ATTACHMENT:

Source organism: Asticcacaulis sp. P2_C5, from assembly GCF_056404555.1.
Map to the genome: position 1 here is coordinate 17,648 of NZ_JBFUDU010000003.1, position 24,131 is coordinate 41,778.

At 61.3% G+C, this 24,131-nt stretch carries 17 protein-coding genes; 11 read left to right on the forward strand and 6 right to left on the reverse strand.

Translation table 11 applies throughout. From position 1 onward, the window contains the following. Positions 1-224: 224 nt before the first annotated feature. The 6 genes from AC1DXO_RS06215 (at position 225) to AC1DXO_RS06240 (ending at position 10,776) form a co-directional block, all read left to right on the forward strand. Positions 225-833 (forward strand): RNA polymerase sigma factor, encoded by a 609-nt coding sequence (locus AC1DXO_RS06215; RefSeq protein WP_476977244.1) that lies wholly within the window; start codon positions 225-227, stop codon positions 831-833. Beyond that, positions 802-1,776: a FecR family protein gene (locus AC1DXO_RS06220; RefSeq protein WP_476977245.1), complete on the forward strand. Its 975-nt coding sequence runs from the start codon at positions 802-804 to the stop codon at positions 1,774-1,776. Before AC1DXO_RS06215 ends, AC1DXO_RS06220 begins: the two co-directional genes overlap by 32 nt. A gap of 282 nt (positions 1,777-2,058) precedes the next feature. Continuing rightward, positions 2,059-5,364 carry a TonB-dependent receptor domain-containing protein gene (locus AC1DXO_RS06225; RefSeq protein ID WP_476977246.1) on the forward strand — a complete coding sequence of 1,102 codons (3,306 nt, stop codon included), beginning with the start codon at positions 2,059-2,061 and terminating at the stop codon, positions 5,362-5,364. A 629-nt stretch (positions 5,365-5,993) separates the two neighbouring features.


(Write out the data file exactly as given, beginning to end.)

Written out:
Source organism: Asticcacaulis sp. P2_C5, from assembly GCF_056404555.1.
Map to the genome: position 1 here is coordinate 17,648 of NZ_JBFUDU010000003.1, position 24,131 is coordinate 41,778.

At 61.3% G+C, this 24,131-nt stretch carries 17 protein-coding genes; 11 read left to right on the forward strand and 6 right to left on the reverse strand.

Translation table 11 applies throughout. From position 1 onward, the window contains the following. Positions 1-224: 224 nt before the first annotated feature. The 6 genes from AC1DXO_RS06215 (at position 225) to AC1DXO_RS06240 (ending at position 10,776) form a co-directional block, all read left to right on the forward strand. Positions 225-833 (forward strand): RNA polymerase sigma factor, encoded by a 609-nt coding sequence (locus AC1DXO_RS06215; RefSeq protein WP_476977244.1) that lies wholly within the window; start codon positions 225-227, stop codon positions 831-833. Beyond that, positions 802-1,776: a FecR family protein gene (locus AC1DXO_RS06220; RefSeq protein WP_476977245.1), complete on the forward strand. Its 975-nt coding sequence runs from the start codon at positions 802-804 to the stop codon at positions 1,774-1,776. Before AC1DXO_RS06215 ends, AC1DXO_RS06220 begins: the two co-directional genes overlap by 32 nt. A gap of 282 nt (positions 1,777-2,058) precedes the next feature. Continuing rightward, positions 2,059-5,364 carry a TonB-dependent receptor domain-containing protein gene (locus AC1DXO_RS06225; RefSeq protein ID WP_476977246.1) on the forward strand — a complete coding sequence of 1,102 codons (3,306 nt, stop codon included), beginning with the start codon at positions 2,059-2,061 and terminating at the stop codon, positions 5,362-5,364. A 629-nt stretch (positions 5,365-5,993) separates the two neighbouring features.